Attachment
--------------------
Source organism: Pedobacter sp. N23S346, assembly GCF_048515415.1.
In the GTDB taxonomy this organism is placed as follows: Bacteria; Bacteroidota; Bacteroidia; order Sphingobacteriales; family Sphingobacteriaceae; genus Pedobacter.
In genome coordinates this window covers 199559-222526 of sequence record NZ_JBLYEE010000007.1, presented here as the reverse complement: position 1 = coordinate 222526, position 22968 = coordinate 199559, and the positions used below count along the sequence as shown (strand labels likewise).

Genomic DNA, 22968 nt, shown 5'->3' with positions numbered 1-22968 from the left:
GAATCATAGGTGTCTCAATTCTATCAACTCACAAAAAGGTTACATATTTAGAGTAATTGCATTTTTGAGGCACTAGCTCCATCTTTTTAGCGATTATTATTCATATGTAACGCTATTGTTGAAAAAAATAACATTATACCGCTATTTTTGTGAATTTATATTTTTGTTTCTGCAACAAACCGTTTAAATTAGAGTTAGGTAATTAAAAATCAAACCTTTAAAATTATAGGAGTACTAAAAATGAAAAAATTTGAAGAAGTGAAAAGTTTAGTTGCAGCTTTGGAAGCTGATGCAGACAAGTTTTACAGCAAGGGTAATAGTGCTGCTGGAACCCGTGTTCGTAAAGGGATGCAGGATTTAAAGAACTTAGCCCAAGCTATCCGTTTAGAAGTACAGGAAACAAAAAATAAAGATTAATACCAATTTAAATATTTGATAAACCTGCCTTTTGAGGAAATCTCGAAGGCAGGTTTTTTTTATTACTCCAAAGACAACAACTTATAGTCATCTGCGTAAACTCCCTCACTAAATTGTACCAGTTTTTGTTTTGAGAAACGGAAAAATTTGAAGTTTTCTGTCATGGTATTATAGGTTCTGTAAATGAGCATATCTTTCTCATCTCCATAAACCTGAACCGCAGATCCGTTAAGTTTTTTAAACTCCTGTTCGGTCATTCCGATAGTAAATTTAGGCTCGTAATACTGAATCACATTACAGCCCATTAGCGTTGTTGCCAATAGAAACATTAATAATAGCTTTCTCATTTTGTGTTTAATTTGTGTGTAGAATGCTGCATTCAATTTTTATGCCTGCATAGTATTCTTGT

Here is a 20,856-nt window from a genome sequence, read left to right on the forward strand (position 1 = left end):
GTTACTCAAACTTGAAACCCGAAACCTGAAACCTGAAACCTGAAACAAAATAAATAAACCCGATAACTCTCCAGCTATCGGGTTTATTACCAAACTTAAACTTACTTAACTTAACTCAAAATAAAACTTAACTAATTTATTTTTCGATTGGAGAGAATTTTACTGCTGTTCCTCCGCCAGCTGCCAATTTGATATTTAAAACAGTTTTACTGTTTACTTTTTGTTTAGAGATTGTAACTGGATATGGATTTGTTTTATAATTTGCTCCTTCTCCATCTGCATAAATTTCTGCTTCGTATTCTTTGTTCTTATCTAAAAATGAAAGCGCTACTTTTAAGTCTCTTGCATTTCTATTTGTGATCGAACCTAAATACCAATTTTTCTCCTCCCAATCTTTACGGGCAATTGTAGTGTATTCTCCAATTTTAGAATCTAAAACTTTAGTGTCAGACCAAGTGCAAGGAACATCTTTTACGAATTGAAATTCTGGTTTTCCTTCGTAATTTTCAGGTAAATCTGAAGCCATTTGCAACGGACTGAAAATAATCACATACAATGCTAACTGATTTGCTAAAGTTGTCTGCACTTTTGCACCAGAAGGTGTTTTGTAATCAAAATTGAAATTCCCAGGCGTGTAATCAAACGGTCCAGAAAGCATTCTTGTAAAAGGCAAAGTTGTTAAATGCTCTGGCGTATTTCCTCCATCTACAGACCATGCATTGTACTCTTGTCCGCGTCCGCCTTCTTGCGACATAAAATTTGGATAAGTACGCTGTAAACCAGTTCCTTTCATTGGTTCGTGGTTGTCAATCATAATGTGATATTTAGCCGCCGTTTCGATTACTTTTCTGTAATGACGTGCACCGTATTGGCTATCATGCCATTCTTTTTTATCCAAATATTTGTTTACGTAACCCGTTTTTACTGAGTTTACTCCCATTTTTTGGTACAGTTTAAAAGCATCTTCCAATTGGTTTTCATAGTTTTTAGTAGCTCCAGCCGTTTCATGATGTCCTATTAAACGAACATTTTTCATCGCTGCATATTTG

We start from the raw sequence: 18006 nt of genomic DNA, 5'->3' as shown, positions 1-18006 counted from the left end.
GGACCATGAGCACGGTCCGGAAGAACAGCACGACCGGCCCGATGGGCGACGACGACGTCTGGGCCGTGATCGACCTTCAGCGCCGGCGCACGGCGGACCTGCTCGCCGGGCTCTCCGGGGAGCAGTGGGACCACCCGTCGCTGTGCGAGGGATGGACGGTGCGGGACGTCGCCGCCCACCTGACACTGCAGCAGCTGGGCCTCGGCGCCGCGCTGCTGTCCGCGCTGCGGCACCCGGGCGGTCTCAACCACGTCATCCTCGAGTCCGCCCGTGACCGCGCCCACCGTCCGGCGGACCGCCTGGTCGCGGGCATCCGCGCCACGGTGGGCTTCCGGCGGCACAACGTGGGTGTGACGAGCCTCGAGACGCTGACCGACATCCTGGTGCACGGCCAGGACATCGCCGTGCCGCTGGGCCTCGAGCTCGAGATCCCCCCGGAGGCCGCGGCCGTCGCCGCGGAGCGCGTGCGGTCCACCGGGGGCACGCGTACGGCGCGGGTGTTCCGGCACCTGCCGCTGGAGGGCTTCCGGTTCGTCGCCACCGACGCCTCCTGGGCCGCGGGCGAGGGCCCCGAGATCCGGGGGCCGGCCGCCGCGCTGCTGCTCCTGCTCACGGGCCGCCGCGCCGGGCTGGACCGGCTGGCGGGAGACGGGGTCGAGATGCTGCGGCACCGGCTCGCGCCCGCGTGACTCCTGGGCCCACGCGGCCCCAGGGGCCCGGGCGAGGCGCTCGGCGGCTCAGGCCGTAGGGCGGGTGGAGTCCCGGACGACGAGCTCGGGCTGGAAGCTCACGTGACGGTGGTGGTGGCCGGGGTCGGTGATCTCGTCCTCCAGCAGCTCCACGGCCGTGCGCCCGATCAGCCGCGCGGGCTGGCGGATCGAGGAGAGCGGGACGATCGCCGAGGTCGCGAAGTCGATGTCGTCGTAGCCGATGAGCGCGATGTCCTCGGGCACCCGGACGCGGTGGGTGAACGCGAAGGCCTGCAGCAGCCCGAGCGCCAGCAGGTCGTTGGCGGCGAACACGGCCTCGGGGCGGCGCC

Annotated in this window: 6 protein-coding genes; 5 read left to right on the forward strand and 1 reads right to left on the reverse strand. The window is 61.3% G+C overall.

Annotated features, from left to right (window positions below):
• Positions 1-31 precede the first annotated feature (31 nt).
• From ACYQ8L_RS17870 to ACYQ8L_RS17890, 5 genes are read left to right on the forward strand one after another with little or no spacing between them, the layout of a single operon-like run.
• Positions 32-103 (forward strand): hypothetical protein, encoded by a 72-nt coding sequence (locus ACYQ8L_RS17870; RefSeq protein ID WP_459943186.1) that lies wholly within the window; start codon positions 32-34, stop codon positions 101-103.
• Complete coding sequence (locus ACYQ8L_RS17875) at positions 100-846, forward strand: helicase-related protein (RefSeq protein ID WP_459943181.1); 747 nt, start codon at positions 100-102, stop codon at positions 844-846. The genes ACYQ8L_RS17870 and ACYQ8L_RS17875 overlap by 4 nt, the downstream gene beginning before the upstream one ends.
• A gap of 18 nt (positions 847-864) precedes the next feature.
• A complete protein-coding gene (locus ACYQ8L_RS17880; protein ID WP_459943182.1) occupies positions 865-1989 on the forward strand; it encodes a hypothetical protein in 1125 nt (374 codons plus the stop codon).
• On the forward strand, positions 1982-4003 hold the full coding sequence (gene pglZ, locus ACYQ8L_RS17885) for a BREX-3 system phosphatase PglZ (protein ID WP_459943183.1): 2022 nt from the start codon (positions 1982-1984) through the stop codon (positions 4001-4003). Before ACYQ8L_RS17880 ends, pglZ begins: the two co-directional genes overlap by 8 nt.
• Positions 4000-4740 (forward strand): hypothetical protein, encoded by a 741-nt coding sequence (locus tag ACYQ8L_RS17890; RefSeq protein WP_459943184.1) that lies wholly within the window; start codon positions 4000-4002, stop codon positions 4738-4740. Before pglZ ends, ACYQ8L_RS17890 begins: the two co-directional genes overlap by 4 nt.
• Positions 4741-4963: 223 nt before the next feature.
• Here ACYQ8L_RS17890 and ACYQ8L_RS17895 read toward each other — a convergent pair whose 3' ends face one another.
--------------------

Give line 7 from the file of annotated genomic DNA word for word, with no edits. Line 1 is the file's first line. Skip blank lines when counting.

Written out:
GTTACTCAAACTTGAAACCCGAAACCTGAAACCTGAAACCTGAAACAAAATAAATAAACCCGATAACTCTCCAGCTATCGGGTTTATTACCAAACTTAAACTTACTTAACTTAACTCAAAATAAAACTTAACTAATTTATTTTTCGATTGGAGAGAATTTTACTGCTGTTCCTCCGCCAGCTGCCAATTTGATATTTAAAACAGTTTTACTGTTTACTTTTTGTTTAGAGATTGTAACTGGATATGGATTTGTTTTATAATTTGCTCCTTCTCCATCTGCATAAATTTCTGCTTCGTATTCTTTGTTCTTATCTAAAAATGAAAGCGCTACTTTTAAGTCTCTTGCATTTCTATTTGTGATCGAACCTAAATACCAATTTTTCTCCTCCCAATCTTTACGGGCAATTGTAGTGTATTCTCCAATTTTAGAATCTAAAACTTTAGTGTCAGACCAAGTGCAAGGAACATCTTTTACGAATTGAAATTCTGGTTTTCCTTCGTAATTTTCAGGTAAATCTGAAGCCATTTGCAACGGACTGAAAATAATCACATACAATGCTAACTGATTTGCTAAAGTTGTCTGCACTTTTGCACCAGAAGGTGTTTTGTAATCAAAATTGAAATTCCCAGGCGTGTAATCAAACGGTCCAGAAAGCATTCTTGTAAAAGGCAAAGTTGTTAAATGCTCTGGCGTATTTCCTCCATCTACAGACCATGCATTGTACTCTTGTCCGCGTCCGCCTTCTTGCGACATAAAATTTGGATAAGTACGCTGTAAACCAGTTCCTTTCATTGGTTCGTGGTTGTCAATCATAATGTGATATTTAGCCGCCGTTTCGATTACTTTTCTGTAATGACGTGCACCGTATTGGCTATCATGCCATTCTTTTTTATCCAAATATTTGTTTACGTAACCCGTTTTTACTGAGTTTACTCCCATTTTTTGGTACAGTTTAAAAGCATCTTCCAATTGGTTTTCATAGTTTTTAGTAGCTCCAGCCGTTTCATGATGTCCTATTAAACGAACATTTTTCATCGCTGCATATTTG